Can international law save Iraq’s Yazidis?
All the ‘genocide’ talk is unlikely to result in any action to alleviate the plight of the Yazidis a
After the Islamic State’s recent incursion into Iraqi Kurdistan and its targeting of minorities, and particularly Yazidis, the response of major world powers has been remarkably contradictory and undermining.
Hundreds of thousands of Yazidis have had to flee their native homeland; some have had to take to the mountains where they were facing starvation and death, while others managed to make it to areas controlled by the Kurdish Regional Government. Thousands were captured and killed by the Islamic State group.
US President Barack Obama’s response was to describe the situation as a threat of “genocide” and say: “Earlier this week, one Iraqi cried that there is no one coming to help. Well, today America is coming to help.”
Obama’s reaction to the potential “genocide” of Yazidis was to send planes dropping food and water to them. And just a few days later, the Pentagon announced that their situation was “not as bad” and therefore, the Yazidi population did not need an “evacuation mission”.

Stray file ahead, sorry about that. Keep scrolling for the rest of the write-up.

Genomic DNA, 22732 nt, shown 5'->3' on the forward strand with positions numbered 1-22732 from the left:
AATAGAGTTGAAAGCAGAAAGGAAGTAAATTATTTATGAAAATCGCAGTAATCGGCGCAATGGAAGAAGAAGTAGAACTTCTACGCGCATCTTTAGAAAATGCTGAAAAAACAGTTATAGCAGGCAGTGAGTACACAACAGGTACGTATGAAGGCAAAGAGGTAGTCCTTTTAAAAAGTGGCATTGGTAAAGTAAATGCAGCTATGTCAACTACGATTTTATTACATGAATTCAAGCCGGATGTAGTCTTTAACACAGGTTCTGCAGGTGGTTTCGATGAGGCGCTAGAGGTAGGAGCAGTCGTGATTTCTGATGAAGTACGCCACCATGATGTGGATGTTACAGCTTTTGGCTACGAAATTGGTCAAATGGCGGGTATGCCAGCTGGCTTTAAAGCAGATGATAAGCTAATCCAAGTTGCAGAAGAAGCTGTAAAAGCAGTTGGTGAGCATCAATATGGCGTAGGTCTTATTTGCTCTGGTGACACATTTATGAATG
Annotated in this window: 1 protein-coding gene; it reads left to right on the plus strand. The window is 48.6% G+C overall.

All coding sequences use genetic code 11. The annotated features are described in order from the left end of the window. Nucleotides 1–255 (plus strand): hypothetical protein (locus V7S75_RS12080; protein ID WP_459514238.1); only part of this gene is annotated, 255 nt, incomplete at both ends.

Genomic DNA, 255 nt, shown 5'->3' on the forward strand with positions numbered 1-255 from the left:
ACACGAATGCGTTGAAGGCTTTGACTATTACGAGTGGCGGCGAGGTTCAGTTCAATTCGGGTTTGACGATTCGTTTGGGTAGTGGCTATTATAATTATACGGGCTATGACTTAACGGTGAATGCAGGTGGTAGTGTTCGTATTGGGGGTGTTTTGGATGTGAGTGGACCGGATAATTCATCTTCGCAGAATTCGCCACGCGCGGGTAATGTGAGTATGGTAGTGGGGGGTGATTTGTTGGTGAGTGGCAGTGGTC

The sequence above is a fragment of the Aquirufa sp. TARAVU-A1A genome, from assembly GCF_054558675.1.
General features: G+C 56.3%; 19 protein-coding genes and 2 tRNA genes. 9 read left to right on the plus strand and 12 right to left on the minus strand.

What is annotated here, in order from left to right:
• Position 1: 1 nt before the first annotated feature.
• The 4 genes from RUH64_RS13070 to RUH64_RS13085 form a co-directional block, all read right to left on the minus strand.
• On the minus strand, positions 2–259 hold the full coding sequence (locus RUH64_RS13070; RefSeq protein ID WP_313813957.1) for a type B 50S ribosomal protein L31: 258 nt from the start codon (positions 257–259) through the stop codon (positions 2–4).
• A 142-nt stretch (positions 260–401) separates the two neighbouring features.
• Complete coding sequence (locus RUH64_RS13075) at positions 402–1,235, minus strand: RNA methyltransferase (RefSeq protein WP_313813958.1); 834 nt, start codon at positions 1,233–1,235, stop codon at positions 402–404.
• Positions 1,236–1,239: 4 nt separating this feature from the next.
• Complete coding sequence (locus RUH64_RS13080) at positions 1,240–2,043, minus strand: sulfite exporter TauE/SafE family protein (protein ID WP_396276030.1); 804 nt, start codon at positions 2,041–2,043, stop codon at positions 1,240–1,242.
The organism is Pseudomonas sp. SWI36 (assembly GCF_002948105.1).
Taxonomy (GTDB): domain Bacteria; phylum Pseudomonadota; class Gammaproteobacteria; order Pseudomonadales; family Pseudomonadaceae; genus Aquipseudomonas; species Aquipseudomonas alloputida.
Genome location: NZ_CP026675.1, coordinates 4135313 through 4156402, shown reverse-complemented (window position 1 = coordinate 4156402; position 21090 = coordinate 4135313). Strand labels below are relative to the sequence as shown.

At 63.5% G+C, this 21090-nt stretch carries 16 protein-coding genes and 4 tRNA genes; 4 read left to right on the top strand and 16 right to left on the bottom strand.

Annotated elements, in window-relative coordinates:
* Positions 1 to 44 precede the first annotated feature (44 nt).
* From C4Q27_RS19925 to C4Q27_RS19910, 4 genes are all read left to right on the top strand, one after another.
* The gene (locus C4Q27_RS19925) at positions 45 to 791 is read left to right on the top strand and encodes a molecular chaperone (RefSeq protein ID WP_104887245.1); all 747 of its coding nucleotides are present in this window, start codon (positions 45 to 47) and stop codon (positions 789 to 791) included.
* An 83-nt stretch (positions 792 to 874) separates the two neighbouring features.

|Yazidis fleeing IS stuck in northern Iraq|
Meanwhile, US fighter jets have continued to pound Islamic State positions in northern Iraq, making sure that US interests in Iraqi Kurdistan are well protected.
It is sad to see that the plight of a persecuted group such as the Yazidis, which has endured 72 genocides and are facing the threat of a 73rd by the Islamic State, is first used as an excuse for a possible intervention and then downplayed to justify the absence of a major humanitarian operation.
Rwanda, too, was downplayed as a “humanitarian crisis” until the international community realised that one million people were killed and it had to revert to using the “g-word”. In Rwanda, too, world powers were more concerned about the security of their own personnel and their interests – only to adopt a moral high ground post factum and denounce the violence and mourn the dead.
The problem in Rwanda, as now in Iraq, is that the world’s major powers choose to break international law on a regular basis and only invoke its tenants whenever they align with their foreign policy interests. Thus, situations where certain groups face genocide and crimes against humanity continue to arise, because international law is systematically breached and neglected on a regular basis. In fact, those who violate international law often use the violent consequences following such acts to justify more abuse of the law.
Intervention in international law
Under international law, the international community is required to intervene in jus cogens cases which involve genocide, crimes against humanity, maritime piracy and slavery. In the case of the Yazidis, dropping food from planes hardly constitutes fulfilling commitments to this principle of international law, nor does arming other non-state groups to fight the Islamic State. In fact, what some have celebrated as a humanitarian principle of international law – the Responsibility to Protect Doctrine – has become a tool for major world powers to justify their brutal and illegal interventions.